A seldom-discussed divide exists in the hunting community between those who hunt because they enjoy shooting at living targets, and those who hunt despite the killing part. There are also those who hunt as part of their overarching obsession with guns: After all, guns were designed for shooting at living things.
In my experience, though, very little time spent hunting is spent actually killing. You can hunt hard for days or even weeks and come up empty, and I'm OK with that. It's part of the process. And even when you're successful, the kill itself is about as fast as a speeding bullet.
Trophy hunters can at least decorate their homes with skulls, fur and bones. But with sport killers, as soon as one animal is down it's usually onto the next, like a gambler sitting at a slot machine. Varmint hunters can generally shoot as many animals as they want, since the targeted animal is a legally ordained pest.
I'm a rifle hunter, but not devoted to guns, though I do love my Ruger .270 and think of it as a friend. The annual journey we take together has given me some of my life's best moments, as well as many freezers-full of the best meat in the world.
Medical research has found several benefits to eating wild game, as distinct from feedlot-raised livestock, but many of these discoveries have yet to permeate standard dietary practices.
You've probably seen endless reports linking red meat to cancer, diabetes, cardiovascular disease and other so-called diseases of civilization. But until very recently, few of them distinguished between an Oscar Meyer wiener and Wilbur the pig, never mind Bambi.
A 2010 Harvard School of Public Health meta-study found a clear correlation between diseases of civilization and processed red meat, but the correlation with unprocessed meat was weak. The take-home message, not surprisingly, is that whole cuts of meat are better for you than meat that's been adulterated in all sorts of ways.
In contrast, wild game is the ultimate unprocessed meat, from the ground up. These animals consume no processed feeds, which in addition to their questionable main ingredients can also contain anything from antibiotics to candy to concrete mix. Wild game also has more omega-3 fatty acids, branched-chain amino acids, creatine and other nutrients than domestic cattle.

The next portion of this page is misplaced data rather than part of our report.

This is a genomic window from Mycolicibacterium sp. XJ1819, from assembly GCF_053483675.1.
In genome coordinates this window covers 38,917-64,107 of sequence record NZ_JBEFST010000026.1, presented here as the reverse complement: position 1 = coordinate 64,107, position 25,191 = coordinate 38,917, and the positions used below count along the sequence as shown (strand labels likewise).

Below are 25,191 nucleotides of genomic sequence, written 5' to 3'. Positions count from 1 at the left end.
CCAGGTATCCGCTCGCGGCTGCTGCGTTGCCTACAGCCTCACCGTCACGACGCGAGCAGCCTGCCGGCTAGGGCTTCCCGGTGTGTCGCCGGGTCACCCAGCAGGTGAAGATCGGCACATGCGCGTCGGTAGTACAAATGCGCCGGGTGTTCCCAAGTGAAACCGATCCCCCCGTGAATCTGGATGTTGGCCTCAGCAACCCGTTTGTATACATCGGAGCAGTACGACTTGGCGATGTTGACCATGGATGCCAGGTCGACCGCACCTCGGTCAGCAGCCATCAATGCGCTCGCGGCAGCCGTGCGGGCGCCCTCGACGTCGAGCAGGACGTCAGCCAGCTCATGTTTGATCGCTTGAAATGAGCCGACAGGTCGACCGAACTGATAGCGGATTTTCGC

Another area that needs more study involves comparing wild game with grass-fed beef. The two are often lumped together and billed as nutritional equals, but it would be interesting to know if this is true.
From an environmental standpoint, hunting your own is one of the few defensible approaches to eating meat. Growing food to feed livestock, we all know, is a terribly inefficient use of land and water. As for hunting, these days it can help everyone.
Now that humans have killed off most deer predators and replaced much of their habitat with farms or the backyards of subdivisions, deer populations have exploded like rats in the city. Several states allow for the harvest of 10 or more deer in a season, and taking your share does farmers a favor. And hunting sure beats crashing your car into a deer when you're driving to the store for a shrink-wrapped, grain-fed beefsteak.
Ari LeVaux is a contributor to Writers on the Range, a service of High Country News (hcn.org). He writes about food politics in Placitas, N. M.